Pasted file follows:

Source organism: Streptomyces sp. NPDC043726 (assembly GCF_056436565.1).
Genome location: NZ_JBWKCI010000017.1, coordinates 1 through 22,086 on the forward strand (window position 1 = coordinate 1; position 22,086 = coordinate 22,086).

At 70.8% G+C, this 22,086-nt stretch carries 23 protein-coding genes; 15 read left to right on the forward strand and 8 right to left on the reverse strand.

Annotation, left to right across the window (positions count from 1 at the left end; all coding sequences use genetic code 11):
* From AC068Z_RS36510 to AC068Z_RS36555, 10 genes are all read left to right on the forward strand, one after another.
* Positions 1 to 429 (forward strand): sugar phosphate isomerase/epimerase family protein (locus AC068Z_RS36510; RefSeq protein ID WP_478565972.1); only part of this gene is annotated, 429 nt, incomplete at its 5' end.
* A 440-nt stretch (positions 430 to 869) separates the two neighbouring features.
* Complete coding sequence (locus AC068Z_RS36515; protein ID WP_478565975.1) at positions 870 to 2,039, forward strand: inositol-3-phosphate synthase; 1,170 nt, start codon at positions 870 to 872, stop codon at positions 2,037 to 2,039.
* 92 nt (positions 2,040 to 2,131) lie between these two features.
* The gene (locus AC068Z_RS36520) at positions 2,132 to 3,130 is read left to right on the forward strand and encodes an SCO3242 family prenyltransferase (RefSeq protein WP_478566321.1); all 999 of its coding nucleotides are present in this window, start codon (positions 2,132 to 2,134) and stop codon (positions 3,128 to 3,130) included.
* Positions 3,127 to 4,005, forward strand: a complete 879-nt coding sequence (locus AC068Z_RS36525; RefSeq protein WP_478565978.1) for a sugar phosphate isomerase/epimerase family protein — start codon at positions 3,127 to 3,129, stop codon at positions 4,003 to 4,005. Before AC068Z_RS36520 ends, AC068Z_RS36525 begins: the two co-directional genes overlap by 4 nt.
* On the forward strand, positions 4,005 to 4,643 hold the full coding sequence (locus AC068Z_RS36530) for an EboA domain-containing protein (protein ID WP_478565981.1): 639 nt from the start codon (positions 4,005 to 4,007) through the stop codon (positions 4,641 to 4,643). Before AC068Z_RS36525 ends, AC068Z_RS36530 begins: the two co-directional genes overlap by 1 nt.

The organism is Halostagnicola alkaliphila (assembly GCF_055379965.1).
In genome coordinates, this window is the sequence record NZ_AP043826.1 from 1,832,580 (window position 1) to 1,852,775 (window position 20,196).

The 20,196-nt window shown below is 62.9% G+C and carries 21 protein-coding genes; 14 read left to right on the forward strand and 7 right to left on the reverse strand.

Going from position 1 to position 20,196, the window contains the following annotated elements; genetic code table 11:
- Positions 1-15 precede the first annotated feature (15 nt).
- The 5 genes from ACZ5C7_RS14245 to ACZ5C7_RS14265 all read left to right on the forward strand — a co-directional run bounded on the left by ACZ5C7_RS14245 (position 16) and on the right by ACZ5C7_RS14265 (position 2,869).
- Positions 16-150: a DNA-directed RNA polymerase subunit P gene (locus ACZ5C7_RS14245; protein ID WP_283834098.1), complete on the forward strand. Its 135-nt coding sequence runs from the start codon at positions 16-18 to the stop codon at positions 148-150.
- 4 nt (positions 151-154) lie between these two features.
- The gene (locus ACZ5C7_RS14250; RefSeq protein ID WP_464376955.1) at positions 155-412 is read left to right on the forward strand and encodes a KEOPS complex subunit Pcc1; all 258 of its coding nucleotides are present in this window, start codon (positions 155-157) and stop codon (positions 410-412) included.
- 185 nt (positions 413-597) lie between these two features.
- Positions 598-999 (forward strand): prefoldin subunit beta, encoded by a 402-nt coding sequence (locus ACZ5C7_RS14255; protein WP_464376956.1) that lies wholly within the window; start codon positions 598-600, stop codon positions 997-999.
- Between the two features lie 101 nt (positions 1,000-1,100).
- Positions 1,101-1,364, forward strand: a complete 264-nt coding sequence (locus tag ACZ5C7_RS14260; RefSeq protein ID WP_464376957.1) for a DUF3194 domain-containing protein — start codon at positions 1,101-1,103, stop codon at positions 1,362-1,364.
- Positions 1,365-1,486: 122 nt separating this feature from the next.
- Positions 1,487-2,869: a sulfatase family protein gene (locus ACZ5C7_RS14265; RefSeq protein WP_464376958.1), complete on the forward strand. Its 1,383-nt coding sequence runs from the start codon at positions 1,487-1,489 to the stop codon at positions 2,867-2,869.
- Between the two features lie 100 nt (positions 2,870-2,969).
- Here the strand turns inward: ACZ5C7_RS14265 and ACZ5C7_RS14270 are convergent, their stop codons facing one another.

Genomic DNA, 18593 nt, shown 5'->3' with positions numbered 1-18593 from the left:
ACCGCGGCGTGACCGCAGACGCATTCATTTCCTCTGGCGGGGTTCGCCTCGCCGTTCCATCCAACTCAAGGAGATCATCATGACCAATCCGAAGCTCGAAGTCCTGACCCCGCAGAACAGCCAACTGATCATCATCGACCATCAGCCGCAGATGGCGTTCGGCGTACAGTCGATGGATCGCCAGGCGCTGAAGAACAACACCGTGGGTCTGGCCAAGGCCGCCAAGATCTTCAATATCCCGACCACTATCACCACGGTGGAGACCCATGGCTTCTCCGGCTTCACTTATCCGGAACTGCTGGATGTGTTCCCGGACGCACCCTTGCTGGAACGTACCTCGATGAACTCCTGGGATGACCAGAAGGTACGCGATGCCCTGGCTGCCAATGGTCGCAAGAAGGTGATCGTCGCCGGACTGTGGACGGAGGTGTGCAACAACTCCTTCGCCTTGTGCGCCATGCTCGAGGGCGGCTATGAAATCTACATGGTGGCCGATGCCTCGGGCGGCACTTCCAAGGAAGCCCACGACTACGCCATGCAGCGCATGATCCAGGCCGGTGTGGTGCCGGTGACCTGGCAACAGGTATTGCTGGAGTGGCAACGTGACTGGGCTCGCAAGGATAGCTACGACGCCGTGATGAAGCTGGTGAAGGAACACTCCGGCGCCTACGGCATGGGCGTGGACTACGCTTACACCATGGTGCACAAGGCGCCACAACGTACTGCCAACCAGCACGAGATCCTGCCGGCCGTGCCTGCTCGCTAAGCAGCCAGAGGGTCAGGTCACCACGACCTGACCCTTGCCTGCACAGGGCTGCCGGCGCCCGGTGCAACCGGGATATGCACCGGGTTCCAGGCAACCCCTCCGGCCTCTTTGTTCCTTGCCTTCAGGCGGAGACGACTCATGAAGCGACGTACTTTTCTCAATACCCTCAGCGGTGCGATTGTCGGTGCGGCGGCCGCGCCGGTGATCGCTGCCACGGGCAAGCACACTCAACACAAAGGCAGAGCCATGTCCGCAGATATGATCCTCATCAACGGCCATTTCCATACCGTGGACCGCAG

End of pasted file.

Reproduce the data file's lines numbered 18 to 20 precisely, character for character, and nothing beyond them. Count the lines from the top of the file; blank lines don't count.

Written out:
- The 5 genes from ACZ5C7_RS14245 to ACZ5C7_RS14265 all read left to right on the forward strand — a co-directional run bounded on the left by ACZ5C7_RS14245 (position 16) and on the right by ACZ5C7_RS14265 (position 2,869).
- Positions 16-150: a DNA-directed RNA polymerase subunit P gene (locus ACZ5C7_RS14245; protein ID WP_283834098.1), complete on the forward strand. Its 135-nt coding sequence runs from the start codon at positions 16-18 to the stop codon at positions 148-150.
- 4 nt (positions 151-154) lie between these two features.